Uses for Lavender
Lavender Scents and Essential Oils
The street fairs and markets in southern France are bursting with lavender products: lavender soaps, lavender sachets, lavender honey, lavender tea, lavender vinegars, lavender body cream, and dried bunches of the pleasurably heady herb. You could buy lavender sachets in shops in the U.S. or loose dried lavender in garden centers to create your own. You may use it to fill a basket lined using a lace-edged linen napkin for the function of keeping bathrooms and closets considerably scented and must-free. With a lace-edged hanky, make a sachet bundle. Pour a little amount in the middle of the hanky, pull up the corners, and tie using a ribbon a few inches down.
Lavender is likewise a deterrent to mildew inside closets. Put small bowls of lavender in the cabinets and drawers and in the corners of the room. It keeps away that awful insidious mildew smell, and it will give your home an adorable, subtle, and fresh scent that is not icky sweet the way some potpourri can become. Put a few inside shoes that aren't used often. It will keep mildew from sneaking in and your feet might even seem more pleased.
Essence of lavender has thorough uses, from cleansing skinned knees to adding freshness to the water we use to clean our floors. It could be noted that French women put lavender to their cleaning water since it has been acknowledged to repel scorpions. Luckily we have no such demand, but it surely can't hurt to try it for repelling a few of our own bothersome summer bugs. Who knows, we might find our very own cures or excuses for using lavender.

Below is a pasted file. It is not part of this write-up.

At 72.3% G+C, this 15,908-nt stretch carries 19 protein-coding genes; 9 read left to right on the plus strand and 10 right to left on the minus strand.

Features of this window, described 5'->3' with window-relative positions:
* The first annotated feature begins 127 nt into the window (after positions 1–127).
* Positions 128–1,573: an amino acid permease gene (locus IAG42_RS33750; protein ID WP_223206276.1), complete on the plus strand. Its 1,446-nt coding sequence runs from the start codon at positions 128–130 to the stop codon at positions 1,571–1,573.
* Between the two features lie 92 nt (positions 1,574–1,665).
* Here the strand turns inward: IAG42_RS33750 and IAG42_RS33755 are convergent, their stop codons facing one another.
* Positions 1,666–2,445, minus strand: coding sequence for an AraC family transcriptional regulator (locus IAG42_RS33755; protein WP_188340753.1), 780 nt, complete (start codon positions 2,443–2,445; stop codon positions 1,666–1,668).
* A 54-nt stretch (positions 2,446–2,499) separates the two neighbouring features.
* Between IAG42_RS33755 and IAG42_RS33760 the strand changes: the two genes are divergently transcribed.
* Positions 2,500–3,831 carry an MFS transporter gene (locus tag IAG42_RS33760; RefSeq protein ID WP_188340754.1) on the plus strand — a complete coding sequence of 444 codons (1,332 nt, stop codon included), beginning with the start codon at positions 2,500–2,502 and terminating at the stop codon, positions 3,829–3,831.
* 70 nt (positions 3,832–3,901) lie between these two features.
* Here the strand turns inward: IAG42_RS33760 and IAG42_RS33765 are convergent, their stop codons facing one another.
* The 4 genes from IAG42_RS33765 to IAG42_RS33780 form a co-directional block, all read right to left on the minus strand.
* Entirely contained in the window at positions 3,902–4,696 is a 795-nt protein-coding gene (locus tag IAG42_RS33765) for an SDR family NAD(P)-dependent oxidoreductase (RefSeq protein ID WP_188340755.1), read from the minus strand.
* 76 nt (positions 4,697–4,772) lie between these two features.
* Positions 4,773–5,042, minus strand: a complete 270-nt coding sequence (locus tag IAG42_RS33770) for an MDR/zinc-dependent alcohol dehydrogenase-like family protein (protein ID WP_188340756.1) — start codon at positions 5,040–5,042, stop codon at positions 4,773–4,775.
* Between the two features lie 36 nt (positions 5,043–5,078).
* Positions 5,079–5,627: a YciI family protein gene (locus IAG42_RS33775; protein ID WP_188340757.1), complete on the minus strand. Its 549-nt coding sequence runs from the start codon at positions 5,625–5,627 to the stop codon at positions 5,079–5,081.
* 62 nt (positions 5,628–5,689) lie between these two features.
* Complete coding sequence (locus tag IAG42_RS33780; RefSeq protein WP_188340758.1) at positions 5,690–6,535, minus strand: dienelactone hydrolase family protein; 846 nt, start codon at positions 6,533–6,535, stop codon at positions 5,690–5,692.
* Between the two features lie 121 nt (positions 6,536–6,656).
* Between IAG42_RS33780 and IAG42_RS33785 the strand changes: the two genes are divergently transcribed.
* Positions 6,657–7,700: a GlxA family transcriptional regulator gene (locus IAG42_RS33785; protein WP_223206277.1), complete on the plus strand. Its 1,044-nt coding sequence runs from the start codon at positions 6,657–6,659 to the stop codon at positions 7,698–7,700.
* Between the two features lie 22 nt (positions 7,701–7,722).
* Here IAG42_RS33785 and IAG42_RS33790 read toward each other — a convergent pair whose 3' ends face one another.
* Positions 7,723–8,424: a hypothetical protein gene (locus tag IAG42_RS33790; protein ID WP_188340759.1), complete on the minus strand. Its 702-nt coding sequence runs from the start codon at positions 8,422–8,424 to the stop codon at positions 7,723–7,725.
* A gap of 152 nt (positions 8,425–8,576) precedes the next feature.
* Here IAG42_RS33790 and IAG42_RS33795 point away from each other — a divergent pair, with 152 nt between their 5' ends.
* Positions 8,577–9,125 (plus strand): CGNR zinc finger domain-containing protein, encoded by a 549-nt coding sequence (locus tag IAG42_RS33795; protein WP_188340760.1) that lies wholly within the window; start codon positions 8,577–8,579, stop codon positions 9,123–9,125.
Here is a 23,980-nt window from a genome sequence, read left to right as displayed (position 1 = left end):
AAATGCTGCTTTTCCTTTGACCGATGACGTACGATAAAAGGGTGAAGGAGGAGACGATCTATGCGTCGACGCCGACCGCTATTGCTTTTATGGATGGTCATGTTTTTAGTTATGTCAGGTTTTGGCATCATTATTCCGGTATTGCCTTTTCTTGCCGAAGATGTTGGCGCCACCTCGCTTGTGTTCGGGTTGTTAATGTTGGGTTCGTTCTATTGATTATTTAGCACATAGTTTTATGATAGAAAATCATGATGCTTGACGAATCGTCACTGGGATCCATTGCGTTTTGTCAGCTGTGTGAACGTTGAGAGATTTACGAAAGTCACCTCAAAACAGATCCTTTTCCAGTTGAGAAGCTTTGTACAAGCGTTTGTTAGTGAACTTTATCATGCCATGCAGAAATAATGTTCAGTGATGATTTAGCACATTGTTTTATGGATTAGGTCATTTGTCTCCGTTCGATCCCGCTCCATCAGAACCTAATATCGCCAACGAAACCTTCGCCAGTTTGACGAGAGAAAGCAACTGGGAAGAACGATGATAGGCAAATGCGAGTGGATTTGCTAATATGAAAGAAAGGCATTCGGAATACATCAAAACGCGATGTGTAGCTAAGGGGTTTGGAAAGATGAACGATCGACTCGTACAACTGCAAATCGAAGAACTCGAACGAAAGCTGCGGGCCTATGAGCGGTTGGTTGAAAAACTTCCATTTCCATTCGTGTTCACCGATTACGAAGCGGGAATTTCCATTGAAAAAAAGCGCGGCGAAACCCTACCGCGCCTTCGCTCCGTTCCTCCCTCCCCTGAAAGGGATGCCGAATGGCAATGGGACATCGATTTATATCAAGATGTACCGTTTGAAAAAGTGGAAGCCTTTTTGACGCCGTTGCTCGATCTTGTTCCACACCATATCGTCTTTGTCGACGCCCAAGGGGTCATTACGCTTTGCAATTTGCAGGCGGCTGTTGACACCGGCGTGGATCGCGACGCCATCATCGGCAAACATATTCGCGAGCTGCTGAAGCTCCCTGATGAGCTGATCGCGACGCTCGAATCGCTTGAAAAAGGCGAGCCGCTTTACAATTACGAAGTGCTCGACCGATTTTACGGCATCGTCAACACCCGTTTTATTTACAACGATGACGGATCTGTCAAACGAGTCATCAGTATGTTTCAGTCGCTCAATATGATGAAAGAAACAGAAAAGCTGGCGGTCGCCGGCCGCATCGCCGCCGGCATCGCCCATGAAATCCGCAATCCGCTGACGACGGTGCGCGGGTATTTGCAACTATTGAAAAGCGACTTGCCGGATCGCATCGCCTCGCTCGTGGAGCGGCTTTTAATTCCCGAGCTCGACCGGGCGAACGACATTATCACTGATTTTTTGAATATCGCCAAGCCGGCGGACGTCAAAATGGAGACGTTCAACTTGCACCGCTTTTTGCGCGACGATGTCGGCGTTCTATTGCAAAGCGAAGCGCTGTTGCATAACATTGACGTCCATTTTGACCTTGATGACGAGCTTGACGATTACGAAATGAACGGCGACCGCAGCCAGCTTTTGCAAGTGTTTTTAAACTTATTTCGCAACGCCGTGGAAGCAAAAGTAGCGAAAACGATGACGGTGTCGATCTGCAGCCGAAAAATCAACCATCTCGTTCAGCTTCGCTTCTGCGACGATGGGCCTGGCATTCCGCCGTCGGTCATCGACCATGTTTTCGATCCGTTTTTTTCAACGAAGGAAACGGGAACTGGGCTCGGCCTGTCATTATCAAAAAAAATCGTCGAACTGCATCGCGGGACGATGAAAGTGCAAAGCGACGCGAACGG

A drop of lavender oil in the rinse cycle when washing sheets has been known to cause a most restful night's sleep. For more exotic uses that are less drastic than repelling scorpions, insert lavender soap between your linens, add lavender oil to your bath, clear up a stuffy head by breathing in the steam from lavender-infused boiling water, and spread lavender honey on your breakfast toast to have with your lavender tea.
The wonderful thing with drying lavender is that it lasts forever. After relishing it fresh in a vase, tie a bunch together using twine and hang it upside down in a dark cool place, such as the basement, for drying. When it is dry, set up the stalks in a basket and you could keep it indefinitely. To create your own potpourri put in a drop or two of lavender oil to the buds and toss in a bowl. When you place a bowl of lavender in the closet or on the bath sink, toss it from time to time to bring out and rejuvenate the scent. And if you enjoy the colors of the dark purple flowers with the deep green stalks, regard this as your inspiration for a whole new beautifying scheme.